A collaboration between two friends from different continents, Longaví Winery explores the undiscovered terroir of the newly established Leyda Valley and the renowned vineyards of Chile’s Maule Valley.
A chance meeting some years ago at the acclaimed London Wine Fair produced a collaboration of two vintners that were continents apart, South America and Africa to be exact. The principals, Chilean Julio Bouchon and South African David Nieuwoudt, became close friends and were intrigued by the potential of one of Chile’s newest growing regions, the Leyda Valley and its newly discovered spectacular-producing varietal, Sauvignon Blanc. A few beers after the fair produced a promising friendship.
According to Julio Bouchon, “We came together because the potential of Chile has no boundaries. Because this is our own project, there are no limits, no restrictions. David is definitely one of the finest winemakers I have ever met in my life and he has great respect for terroir and his wines have great expression in their makeup.”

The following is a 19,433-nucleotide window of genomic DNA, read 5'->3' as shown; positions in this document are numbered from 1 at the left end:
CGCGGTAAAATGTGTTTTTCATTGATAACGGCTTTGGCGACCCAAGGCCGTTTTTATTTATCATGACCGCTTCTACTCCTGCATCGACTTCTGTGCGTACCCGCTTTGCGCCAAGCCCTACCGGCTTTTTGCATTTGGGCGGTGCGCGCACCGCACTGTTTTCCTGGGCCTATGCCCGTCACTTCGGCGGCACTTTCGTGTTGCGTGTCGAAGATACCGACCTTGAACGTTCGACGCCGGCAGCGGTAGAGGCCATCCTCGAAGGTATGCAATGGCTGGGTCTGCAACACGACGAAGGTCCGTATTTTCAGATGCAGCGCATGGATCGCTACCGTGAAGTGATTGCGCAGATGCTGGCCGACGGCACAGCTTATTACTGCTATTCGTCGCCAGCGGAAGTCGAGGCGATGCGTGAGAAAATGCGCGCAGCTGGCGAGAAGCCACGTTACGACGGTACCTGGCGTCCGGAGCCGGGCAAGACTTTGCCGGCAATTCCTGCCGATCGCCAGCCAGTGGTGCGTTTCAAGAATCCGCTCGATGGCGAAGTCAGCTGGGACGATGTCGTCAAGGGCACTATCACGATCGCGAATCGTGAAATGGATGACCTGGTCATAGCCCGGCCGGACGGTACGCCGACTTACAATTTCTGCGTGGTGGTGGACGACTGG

Bouchon’s family has been in the wine business for more than 130 years and is considered one of Chile’s foundation wine families. They own the Mingre Estate in the Maule Valley where the family’s winemaking facilities and vineyards are located today. Julio Bouchon (actually Julio, Jr.) is the fourth generation of his family to continue the winemaking tradition in the area that is cut through by the Maule River.
Under the banner of Bouchon Family Wines, numerous national and international awards have been garnered by the Bouchon Family. Gold Medals in the United Kingdom (WSC and Decanter) and Belgium (Concours Mondial de Bruxelles) have added to the reputation of Julio Bouchon, who is a journalist by trade and a winemaker by accord.